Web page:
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What have you seen go wrong when introducing SCRUM?

Let me preface the question by telling you that our company doesn't have any formal "thou shalt..." processes in place right now at all, at least when it comes to the software development life cycle. Some areas are doing things fairly well (T/BDD at least), but we don't have a very defined process.

Our project lead was just sent to a project management training and he came back interested in Scrum (I think he just really likes the cool word ;) which is great from my perspective because for the last month or so I've been telling co-workers that Agile practices are right down our alley. Mostly we just lack the formality/structure that a methodology provides, so at times we lean a little more towards code and fix, even if individuals try to make their own corner of the world a little better.

So we're about three months into this project that he estimates to be about a 2-year project, and he wants to start adopting Scrum methods (which I'm pretty excited about). All of the developers aside from our lead are junior developers, and I think I've got the most experience when it comes to Agile practices, and it's not that much (meaning I did some BDD on a project a while ago and have watched a few Uncle Bob videos).

So the current project health is OK. We have zero test coverage, so that's not good, but our team gets along well and I think we're all fairly strong coders.

That being said, what sorts of issues should we be aware of trying to implement Scrum/Agile?

  • One of the most important issues is "search". If you search for "Scrum Issues", you'll find dozens of related questions. It would be good to read a few of those and determine how your question is actually unique. – S.Lott Jan 30 '12 at 22:17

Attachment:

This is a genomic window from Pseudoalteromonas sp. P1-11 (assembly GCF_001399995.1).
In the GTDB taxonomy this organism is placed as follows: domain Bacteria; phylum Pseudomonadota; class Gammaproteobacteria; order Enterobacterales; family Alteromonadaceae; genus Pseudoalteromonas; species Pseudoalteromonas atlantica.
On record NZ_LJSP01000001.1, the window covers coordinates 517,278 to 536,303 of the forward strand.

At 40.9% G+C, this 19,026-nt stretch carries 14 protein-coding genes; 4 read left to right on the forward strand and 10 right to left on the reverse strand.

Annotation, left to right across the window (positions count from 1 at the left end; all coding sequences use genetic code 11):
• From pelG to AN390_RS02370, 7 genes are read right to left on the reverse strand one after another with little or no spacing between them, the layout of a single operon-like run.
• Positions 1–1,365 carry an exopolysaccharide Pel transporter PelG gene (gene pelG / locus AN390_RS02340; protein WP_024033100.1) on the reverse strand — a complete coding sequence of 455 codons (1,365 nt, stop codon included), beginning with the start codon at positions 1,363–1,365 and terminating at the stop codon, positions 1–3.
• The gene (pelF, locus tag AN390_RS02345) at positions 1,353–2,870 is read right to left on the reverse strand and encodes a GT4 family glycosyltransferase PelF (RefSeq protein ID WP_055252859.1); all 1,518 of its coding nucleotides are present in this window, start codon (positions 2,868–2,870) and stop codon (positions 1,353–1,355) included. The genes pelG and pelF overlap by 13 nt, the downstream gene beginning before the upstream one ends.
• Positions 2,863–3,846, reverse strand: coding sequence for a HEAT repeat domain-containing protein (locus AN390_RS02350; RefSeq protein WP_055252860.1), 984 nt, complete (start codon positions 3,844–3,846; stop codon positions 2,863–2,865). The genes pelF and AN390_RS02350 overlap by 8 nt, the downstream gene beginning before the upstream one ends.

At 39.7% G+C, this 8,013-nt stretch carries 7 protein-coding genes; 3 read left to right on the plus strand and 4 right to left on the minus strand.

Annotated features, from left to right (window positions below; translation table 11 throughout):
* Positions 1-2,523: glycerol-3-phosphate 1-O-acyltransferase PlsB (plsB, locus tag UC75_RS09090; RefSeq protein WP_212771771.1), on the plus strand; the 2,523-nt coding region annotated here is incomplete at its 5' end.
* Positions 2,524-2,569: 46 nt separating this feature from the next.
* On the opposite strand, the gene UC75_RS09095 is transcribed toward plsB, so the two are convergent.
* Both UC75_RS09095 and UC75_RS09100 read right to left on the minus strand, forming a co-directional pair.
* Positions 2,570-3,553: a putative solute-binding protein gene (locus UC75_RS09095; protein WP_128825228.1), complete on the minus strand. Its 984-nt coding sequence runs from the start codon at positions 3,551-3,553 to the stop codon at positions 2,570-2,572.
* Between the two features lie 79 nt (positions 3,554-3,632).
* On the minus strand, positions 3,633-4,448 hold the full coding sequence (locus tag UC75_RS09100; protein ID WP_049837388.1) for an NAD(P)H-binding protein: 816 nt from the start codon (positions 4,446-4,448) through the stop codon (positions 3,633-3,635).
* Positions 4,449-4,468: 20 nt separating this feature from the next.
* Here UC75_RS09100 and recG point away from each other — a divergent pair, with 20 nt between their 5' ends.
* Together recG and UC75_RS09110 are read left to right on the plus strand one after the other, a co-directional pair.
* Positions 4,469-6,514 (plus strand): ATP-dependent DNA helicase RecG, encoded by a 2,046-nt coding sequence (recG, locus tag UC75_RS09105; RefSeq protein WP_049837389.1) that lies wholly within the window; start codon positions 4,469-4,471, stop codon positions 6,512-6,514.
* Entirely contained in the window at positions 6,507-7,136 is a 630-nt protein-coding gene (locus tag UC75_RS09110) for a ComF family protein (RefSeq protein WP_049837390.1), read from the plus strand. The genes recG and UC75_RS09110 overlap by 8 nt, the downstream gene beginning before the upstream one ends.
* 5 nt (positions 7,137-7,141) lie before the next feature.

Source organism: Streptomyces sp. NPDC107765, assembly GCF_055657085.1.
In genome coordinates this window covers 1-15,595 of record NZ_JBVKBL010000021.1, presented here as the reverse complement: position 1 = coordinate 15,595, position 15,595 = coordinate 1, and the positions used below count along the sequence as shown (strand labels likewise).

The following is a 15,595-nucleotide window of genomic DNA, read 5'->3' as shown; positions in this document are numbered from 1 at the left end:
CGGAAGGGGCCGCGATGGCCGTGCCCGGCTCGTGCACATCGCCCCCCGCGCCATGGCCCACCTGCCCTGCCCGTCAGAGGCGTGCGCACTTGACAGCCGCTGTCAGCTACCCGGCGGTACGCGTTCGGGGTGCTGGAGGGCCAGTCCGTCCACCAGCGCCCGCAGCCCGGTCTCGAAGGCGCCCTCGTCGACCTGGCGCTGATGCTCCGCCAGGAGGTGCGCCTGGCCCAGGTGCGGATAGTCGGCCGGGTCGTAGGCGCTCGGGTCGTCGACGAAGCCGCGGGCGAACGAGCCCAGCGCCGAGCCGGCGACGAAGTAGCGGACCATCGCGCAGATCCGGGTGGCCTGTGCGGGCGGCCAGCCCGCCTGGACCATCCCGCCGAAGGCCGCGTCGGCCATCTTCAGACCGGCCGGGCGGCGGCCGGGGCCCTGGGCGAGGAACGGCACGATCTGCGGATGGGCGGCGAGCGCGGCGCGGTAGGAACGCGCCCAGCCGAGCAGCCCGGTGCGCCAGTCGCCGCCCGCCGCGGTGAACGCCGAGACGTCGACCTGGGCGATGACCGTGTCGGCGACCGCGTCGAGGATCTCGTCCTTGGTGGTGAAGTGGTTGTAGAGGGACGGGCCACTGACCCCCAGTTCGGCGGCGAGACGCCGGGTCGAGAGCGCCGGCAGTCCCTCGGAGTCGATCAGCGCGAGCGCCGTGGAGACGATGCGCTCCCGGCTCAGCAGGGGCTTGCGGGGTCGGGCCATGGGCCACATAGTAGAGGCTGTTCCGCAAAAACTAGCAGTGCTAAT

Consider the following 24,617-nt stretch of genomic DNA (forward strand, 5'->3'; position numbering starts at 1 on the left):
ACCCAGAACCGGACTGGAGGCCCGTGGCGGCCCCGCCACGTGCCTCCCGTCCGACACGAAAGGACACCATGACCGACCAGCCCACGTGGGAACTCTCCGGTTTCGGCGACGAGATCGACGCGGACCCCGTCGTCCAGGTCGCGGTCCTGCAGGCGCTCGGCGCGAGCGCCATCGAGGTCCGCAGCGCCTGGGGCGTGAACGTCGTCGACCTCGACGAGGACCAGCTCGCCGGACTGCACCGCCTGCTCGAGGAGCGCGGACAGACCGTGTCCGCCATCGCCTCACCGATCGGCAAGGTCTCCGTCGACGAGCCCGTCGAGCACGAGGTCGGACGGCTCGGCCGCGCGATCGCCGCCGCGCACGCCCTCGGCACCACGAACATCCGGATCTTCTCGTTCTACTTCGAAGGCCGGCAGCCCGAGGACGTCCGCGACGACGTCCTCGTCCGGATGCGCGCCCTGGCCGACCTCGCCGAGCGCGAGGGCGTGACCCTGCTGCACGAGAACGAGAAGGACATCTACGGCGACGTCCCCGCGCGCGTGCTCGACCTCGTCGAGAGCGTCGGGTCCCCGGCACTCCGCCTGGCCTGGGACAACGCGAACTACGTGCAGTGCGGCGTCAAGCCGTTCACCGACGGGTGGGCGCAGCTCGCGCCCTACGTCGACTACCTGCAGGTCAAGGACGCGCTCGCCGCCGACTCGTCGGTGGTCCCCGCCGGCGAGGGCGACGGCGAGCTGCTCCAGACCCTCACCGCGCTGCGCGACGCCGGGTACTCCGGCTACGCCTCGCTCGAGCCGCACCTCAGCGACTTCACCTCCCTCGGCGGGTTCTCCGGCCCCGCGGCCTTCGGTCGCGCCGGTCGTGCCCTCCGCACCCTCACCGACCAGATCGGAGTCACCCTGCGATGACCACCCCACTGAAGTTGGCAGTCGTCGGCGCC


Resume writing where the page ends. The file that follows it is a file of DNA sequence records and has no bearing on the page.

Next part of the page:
• didn't think to add issues, I just searched Scrum and didn't see anything particularly apt – Wayne Werner Jan 30 '12 at 23:20
  • "what sorts of issues should we be aware of". I just used your words. – S.Lott Jan 30 '12 at 23:27
  • I guess that's the perils of posting near the end of my work day - brain fatigue. At least that's what I claim ;) – Wayne Werner Jan 31 '12 at 2:44

Dont Force it, determine what your team embraces and rejects, and try to come up with a thoughtful implementation of "scrumming" that works for your team. You can actually have mock "scrums" when having these short brief brainstorming discussions

Once everyone's got an idea of what everyone's willing to do and what's trying to be accomplished.. Define what the team agrees to adhere to (testing procedures, documentation, code comments, how to determine user stories, who's the scrum master etc..), create some sort of "bible" (which in my opinion should be like 10 bullet points that can print in large caps one a single piece of paper) that new comers can easily follow, etc.. and hopefully you guys will realize the benefits..

In my experience, i've had inexperienced people embrace it aimlessly without really knowing what's going on, and in the same room, have old dogs who think it's a waste of time and think "testing in place" provides the same benefits as unit tests.. luckily, sounds like you wont have that issue.. hopefully..

I think scrumming can be a useful tool and really bring a team together.. however, if you try to bulldoze one persons methodology onto a team that is set in there ways, you're more than likely to "P" some people off, and might have to start mirco-managing, which no one wants to do (well, my boss from a couple jobs ago seemed to thrive with it.. lol)..

good luck!

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